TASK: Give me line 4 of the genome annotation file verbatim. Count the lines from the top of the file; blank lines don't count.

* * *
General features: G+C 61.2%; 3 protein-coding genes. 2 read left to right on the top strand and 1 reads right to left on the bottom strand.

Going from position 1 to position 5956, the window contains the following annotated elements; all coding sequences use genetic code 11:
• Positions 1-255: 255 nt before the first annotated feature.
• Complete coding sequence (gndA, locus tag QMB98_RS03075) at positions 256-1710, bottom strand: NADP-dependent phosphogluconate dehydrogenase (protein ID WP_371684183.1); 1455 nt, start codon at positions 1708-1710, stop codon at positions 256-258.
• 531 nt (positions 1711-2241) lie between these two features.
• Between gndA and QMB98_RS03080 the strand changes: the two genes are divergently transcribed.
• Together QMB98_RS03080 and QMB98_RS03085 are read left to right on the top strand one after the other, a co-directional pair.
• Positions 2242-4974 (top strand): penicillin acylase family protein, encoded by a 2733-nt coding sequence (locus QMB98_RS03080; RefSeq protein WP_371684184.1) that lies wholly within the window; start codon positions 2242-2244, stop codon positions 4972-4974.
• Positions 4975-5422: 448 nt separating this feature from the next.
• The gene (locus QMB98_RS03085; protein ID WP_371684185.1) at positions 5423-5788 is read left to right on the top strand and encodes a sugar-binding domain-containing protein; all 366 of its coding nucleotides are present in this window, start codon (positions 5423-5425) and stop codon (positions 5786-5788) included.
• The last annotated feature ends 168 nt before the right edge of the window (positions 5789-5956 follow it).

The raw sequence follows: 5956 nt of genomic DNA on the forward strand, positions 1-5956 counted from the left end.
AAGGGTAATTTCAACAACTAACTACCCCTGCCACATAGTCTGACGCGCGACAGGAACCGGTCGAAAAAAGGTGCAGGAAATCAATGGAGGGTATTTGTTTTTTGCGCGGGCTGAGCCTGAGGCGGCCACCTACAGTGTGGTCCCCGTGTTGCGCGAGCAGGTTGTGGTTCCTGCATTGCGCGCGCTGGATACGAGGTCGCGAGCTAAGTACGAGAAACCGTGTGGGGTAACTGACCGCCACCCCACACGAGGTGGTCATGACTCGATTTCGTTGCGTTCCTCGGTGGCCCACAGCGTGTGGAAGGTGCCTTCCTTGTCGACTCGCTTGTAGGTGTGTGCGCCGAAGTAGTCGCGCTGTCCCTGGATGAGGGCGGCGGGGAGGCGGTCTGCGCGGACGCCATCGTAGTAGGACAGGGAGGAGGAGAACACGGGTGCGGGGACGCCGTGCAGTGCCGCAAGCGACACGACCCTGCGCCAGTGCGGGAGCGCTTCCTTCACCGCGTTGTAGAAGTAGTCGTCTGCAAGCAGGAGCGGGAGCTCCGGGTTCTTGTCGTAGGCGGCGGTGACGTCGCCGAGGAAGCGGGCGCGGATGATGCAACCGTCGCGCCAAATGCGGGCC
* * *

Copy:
• Complete coding sequence (gndA, locus tag QMB98_RS03075) at positions 256-1710, bottom strand: NADP-dependent phosphogluconate dehydrogenase (protein ID WP_371684183.1); 1455 nt, start codon at positions 1708-1710, stop codon at positions 256-258.